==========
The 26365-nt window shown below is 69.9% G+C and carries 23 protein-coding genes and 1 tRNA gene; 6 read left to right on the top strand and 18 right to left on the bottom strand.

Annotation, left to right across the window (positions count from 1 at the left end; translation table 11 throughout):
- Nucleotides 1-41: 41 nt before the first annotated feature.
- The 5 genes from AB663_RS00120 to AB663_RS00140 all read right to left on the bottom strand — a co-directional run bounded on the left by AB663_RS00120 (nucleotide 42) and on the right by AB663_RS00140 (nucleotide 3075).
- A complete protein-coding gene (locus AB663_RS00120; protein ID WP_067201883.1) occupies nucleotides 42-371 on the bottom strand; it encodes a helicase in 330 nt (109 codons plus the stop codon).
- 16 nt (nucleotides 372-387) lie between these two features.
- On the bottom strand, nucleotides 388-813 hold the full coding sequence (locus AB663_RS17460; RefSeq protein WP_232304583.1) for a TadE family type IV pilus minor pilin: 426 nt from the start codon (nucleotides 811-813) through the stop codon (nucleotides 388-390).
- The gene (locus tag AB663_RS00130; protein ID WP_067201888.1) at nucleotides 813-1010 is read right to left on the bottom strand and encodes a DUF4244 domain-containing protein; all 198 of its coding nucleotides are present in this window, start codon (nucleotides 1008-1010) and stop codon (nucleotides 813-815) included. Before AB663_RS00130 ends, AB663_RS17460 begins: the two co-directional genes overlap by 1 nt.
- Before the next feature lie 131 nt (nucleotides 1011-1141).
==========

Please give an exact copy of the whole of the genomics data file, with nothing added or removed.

The 26365-nt window shown below is 69.9% G+C and carries 23 protein-coding genes and 1 tRNA gene; 6 read left to right on the top strand and 18 right to left on the bottom strand.

Annotation, left to right across the window (positions count from 1 at the left end; translation table 11 throughout):
- Nucleotides 1-41: 41 nt before the first annotated feature.
- The 5 genes from AB663_RS00120 to AB663_RS00140 all read right to left on the bottom strand — a co-directional run bounded on the left by AB663_RS00120 (nucleotide 42) and on the right by AB663_RS00140 (nucleotide 3075).
- A complete protein-coding gene (locus AB663_RS00120; protein ID WP_067201883.1) occupies nucleotides 42-371 on the bottom strand; it encodes a helicase in 330 nt (109 codons plus the stop codon).
- 16 nt (nucleotides 372-387) lie between these two features.
- On the bottom strand, nucleotides 388-813 hold the full coding sequence (locus AB663_RS17460; RefSeq protein WP_232304583.1) for a TadE family type IV pilus minor pilin: 426 nt from the start codon (nucleotides 811-813) through the stop codon (nucleotides 388-390).
- The gene (locus tag AB663_RS00130; protein ID WP_067201888.1) at nucleotides 813-1010 is read right to left on the bottom strand and encodes a DUF4244 domain-containing protein; all 198 of its coding nucleotides are present in this window, start codon (nucleotides 1008-1010) and stop codon (nucleotides 813-815) included. Before AB663_RS00130 ends, AB663_RS17460 begins: the two co-directional genes overlap by 1 nt.
- Before the next feature lie 131 nt (nucleotides 1011-1141).